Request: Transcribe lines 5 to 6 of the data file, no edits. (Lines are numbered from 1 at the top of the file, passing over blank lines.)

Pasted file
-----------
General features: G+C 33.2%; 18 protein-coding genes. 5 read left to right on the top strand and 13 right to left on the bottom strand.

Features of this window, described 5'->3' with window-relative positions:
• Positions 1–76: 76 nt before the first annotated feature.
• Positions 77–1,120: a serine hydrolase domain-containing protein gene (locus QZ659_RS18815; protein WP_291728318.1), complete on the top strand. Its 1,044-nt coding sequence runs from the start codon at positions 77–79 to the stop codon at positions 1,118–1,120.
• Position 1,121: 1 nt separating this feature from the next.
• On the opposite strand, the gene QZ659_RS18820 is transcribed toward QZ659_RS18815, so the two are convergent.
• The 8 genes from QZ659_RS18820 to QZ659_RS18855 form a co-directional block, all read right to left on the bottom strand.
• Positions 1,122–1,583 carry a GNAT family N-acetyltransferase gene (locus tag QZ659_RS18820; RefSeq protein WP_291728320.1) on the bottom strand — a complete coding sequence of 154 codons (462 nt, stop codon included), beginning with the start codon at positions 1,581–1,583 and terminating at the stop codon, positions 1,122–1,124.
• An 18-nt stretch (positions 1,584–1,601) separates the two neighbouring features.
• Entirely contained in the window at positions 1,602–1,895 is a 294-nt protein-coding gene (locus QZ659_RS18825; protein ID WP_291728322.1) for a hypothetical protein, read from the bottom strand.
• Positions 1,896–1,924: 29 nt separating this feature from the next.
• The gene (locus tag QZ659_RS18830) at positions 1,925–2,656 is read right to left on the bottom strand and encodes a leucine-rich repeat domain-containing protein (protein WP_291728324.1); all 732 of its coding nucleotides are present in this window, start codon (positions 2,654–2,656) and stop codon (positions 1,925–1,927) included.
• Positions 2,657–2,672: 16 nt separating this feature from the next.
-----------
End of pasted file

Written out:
• Position 1,121: 1 nt separating this feature from the next.
• On the opposite strand, the gene QZ659_RS18820 is transcribed toward QZ659_RS18815, so the two are convergent.